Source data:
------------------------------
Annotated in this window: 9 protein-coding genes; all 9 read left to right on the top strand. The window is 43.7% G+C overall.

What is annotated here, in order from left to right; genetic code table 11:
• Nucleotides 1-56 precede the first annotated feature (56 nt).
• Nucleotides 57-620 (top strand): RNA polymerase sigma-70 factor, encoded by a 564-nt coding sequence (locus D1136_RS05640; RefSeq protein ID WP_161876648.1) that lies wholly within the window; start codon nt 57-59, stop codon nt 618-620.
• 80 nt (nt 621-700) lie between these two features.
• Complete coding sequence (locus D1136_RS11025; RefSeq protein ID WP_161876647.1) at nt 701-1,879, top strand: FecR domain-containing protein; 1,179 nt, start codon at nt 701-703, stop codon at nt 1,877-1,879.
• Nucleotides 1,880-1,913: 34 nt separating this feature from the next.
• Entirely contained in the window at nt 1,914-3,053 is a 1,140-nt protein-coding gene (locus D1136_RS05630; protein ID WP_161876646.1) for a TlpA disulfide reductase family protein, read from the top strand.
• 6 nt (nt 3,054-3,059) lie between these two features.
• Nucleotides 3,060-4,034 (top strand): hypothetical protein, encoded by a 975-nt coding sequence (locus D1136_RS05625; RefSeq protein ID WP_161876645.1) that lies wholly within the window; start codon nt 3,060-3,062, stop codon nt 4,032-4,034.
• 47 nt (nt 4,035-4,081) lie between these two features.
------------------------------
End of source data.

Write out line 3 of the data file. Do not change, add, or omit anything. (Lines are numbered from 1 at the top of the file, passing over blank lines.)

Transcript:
• Nucleotides 1-56 precede the first annotated feature (56 nt).